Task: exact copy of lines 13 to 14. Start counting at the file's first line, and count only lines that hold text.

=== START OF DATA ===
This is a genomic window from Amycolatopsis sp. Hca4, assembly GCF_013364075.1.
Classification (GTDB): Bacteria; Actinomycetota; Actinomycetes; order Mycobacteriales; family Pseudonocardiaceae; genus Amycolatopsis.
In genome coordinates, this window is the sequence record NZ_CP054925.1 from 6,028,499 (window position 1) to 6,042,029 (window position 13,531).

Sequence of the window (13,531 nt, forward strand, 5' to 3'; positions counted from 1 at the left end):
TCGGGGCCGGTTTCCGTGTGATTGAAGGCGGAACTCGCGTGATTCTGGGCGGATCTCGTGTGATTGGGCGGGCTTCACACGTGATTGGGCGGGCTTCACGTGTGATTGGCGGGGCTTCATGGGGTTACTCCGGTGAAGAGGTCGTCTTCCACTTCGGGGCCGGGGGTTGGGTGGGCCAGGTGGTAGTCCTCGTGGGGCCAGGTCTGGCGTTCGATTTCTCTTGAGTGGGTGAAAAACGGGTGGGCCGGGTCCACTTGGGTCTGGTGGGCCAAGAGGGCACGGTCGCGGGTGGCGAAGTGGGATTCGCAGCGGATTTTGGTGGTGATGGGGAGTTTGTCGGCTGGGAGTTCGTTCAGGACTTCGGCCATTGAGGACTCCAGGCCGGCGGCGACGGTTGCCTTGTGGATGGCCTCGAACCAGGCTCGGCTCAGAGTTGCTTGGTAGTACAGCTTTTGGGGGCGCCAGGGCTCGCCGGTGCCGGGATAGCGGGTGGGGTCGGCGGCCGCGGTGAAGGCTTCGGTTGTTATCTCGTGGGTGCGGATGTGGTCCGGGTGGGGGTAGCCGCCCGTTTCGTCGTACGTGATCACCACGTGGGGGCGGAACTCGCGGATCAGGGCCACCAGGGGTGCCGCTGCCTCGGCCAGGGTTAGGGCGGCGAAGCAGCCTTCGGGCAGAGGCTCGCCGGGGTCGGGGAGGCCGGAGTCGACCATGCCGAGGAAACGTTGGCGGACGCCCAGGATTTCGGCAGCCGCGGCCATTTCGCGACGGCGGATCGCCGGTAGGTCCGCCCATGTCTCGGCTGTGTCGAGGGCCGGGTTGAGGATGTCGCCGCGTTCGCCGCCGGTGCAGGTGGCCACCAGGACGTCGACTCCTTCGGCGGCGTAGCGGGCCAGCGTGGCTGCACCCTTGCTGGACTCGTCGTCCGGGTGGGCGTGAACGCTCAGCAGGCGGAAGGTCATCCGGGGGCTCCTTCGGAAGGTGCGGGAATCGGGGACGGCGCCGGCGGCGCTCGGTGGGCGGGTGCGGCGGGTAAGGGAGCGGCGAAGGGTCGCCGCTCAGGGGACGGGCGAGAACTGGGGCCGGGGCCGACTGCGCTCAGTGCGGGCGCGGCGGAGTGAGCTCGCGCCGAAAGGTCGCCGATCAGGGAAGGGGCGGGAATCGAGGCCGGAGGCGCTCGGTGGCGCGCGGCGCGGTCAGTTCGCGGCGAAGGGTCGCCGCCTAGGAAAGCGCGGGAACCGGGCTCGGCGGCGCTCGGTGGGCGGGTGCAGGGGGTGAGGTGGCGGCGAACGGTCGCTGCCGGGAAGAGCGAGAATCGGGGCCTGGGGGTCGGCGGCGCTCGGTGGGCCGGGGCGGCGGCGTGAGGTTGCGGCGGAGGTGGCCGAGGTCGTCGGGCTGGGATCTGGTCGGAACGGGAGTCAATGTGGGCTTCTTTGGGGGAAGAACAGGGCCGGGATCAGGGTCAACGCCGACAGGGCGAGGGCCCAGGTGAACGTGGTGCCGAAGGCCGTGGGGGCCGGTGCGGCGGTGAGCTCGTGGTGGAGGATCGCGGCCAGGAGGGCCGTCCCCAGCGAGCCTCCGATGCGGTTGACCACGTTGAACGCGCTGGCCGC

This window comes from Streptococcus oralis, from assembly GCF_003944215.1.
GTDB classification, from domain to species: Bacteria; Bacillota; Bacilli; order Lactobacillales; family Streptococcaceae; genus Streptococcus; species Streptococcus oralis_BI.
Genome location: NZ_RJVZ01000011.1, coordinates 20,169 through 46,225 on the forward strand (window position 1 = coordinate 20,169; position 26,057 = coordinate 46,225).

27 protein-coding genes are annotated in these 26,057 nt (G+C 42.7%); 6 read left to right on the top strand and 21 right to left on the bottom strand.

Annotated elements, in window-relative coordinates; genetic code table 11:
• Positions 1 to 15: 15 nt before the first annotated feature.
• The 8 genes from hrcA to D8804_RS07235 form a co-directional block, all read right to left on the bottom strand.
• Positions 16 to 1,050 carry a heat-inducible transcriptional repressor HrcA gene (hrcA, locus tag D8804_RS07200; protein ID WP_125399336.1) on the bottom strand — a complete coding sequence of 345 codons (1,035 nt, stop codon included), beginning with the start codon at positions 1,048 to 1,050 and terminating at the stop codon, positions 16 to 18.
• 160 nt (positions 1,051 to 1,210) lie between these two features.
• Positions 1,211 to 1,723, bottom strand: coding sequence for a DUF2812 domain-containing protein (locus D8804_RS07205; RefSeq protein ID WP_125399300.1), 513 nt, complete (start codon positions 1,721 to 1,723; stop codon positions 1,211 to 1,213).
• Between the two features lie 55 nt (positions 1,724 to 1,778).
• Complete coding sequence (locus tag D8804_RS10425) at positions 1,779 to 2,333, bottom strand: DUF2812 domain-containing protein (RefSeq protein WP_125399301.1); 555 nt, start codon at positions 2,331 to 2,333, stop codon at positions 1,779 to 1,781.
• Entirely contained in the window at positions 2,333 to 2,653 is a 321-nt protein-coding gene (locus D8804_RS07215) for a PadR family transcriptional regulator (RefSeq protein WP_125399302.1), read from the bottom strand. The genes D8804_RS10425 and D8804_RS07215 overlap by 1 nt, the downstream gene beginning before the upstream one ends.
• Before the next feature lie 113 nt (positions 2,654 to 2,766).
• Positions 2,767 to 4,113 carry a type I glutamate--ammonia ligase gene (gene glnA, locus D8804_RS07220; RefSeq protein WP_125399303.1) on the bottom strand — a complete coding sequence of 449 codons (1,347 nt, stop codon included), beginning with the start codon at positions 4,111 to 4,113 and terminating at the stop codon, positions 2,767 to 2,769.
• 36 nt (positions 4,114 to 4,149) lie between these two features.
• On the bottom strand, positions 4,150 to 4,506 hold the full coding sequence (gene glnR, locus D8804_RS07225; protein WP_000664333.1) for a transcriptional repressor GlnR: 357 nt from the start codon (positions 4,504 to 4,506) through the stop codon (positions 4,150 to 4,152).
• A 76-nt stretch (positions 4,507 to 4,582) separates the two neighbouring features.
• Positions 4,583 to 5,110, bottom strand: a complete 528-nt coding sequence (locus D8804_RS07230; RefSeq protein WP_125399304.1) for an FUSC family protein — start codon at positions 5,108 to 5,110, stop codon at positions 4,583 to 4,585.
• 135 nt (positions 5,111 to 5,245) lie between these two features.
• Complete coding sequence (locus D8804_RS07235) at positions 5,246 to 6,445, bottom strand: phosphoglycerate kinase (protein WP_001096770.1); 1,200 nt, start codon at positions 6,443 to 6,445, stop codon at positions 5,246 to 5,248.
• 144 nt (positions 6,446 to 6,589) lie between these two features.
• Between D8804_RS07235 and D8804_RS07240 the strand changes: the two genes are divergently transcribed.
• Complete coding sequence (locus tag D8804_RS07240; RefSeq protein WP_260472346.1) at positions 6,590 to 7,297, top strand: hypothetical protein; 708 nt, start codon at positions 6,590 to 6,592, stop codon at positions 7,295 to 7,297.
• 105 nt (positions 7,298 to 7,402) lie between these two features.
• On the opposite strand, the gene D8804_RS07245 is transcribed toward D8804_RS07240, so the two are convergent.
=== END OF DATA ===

• Positions 16 to 1,050 carry a heat-inducible transcriptional repressor HrcA gene (hrcA, locus tag D8804_RS07200; protein ID WP_125399336.1) on the bottom strand — a complete coding sequence of 345 codons (1,035 nt, stop codon included), beginning with the start codon at positions 1,048 to 1,050 and terminating at the stop codon, positions 16 to 18.
• 160 nt (positions 1,051 to 1,210) lie between these two features.